Speaking of too much attention to detail brings me to my second point. There is also too much attention to time. What I mean by that is that it seems like just about every waking minute of the main characters’ time is accounted for. We as readers don’t really need to know every action the kids do, especially when the actions don’t advance the plot or character development. Edit, people! All that results is a book that is much too long, much too tedious (again!) and much too fussy.
And that fussiness brings me to my next point. Kids, in general, are not fussy. They’re messy, they’re disorganized, they’re off-kilter in many ways. Neither Connor not Alex are like that. How they speak and act do not resemble, well, any kids I know. The adults in the story are also just off-balance when it comes to the way that most grown-ups act, especially when dealing with kids. The thought I kept having was that the author either doesn’t really know kids, is not comfortable with them, does not really spend much time with them, or some combination of all of these. This may not be true of Mr. Colfer, but that is the way his writing comes off. Mr. Colfer chose a third-person unlimited point of view to tell his story. Usually, when an author does this the reader still gets the feeling that the “narrator” is a part of the story. Here, I felt that the narrator was detached. That is not the best way for an author to engage readers in his story, particularly child readers.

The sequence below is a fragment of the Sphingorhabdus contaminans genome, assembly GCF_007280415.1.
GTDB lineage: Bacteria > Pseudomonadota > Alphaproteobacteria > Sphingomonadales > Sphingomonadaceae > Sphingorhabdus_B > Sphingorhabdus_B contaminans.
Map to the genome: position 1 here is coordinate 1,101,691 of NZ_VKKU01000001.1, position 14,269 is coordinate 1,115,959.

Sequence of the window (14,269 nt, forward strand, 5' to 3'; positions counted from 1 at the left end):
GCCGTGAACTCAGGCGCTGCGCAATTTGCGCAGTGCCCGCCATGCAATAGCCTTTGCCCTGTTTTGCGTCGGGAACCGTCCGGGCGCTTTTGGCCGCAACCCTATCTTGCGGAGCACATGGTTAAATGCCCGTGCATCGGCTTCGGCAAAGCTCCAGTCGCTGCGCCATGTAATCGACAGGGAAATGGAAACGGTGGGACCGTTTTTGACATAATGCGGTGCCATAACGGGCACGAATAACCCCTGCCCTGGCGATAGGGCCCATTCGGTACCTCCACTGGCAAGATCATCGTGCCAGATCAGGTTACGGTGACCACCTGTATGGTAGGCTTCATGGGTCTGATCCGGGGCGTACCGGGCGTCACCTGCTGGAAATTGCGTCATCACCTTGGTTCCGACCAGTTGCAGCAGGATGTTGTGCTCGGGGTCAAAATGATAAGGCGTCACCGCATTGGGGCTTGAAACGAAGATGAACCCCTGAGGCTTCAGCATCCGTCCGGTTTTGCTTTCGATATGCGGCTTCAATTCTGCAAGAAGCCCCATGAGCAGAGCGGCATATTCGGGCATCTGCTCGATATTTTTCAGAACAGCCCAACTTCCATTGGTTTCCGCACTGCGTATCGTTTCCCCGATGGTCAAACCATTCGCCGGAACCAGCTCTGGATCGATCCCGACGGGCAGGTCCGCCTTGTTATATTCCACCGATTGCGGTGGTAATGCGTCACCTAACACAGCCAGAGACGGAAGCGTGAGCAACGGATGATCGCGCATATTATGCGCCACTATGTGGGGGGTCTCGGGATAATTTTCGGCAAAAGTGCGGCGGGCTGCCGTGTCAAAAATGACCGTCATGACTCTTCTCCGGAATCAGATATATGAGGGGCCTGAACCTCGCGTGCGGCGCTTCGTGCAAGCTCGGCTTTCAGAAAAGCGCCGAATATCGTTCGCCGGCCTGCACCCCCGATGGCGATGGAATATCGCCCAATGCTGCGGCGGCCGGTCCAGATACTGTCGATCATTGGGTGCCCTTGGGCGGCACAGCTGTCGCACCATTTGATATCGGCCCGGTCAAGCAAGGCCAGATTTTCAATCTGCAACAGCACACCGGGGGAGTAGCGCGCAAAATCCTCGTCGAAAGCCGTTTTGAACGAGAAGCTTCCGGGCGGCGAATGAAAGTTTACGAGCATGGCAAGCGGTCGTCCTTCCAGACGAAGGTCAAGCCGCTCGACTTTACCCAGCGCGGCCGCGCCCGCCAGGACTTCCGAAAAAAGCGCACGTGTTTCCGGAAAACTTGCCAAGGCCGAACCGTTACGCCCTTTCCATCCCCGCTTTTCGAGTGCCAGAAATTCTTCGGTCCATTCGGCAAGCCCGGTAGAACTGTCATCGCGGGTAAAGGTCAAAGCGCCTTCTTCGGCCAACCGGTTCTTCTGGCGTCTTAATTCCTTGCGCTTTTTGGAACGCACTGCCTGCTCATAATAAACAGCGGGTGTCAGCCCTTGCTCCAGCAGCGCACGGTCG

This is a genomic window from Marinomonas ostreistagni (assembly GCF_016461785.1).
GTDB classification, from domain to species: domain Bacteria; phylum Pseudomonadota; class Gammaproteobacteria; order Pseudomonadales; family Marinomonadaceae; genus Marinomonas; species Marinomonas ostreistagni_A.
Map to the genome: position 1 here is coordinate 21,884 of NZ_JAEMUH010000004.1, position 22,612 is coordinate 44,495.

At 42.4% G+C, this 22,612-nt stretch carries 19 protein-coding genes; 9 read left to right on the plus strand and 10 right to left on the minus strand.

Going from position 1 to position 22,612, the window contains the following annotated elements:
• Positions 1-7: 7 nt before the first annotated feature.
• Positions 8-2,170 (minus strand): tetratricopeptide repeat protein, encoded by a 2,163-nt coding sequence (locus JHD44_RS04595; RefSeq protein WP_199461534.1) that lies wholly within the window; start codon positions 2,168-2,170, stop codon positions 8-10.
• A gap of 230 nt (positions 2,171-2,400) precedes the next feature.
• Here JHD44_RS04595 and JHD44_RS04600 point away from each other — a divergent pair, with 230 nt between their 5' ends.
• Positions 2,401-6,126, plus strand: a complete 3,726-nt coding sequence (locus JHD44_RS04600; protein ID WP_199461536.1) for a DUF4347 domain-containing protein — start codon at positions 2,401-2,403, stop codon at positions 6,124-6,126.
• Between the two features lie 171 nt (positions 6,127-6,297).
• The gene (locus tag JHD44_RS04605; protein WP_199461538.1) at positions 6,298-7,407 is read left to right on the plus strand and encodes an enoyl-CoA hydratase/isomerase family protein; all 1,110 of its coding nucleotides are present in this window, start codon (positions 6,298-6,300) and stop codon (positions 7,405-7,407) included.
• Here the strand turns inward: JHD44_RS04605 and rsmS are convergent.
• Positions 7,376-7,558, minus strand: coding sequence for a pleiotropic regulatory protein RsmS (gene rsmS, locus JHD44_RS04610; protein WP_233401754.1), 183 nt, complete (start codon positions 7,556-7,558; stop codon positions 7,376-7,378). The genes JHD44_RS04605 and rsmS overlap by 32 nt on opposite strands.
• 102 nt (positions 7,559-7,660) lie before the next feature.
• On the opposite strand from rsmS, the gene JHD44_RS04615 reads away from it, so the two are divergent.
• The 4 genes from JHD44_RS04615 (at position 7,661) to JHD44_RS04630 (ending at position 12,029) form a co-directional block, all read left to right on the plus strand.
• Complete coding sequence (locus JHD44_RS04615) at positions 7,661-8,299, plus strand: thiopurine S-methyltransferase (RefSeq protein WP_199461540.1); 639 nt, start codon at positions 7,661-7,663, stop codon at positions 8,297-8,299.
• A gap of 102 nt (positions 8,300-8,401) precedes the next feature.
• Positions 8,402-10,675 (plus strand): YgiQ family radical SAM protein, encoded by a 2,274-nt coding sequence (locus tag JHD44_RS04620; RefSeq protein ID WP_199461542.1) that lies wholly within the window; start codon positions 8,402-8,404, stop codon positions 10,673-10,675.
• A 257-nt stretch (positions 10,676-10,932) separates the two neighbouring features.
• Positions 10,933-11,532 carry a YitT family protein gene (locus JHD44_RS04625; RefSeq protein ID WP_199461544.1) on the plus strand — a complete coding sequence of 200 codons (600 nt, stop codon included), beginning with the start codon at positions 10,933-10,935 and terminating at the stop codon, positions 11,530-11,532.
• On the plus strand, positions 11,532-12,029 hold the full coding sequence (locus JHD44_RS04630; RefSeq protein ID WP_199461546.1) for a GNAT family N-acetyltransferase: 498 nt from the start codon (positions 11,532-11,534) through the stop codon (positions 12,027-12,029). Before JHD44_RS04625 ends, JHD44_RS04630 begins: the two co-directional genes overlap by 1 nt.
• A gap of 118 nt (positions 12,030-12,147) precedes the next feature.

I suppose what Mr. Colfer does to engage his readers is to try to submerge them with exciting action. Except if that is what he was doing, using such a plethora of television/movie clichés might not be the best way of going about it. There are so many that I cannot recount them all, but the two that stand out most are the tree-trap and the underwater drama. You know, the tree trap. You’ve seen it hundreds of times when the good guys are walking through a forest, step on something, and trigger a huge net to sweep them up and leave them hanging from a tree. And the underwater drama—when two characters are trying to sneak somewhere by swimming, dive under some type of barrier, and one of them gets caught on it and is saved by the other just in the nick of time. These are images we’ve seen over and over and get another opportunity to experience them in Mr. Colfer’s book.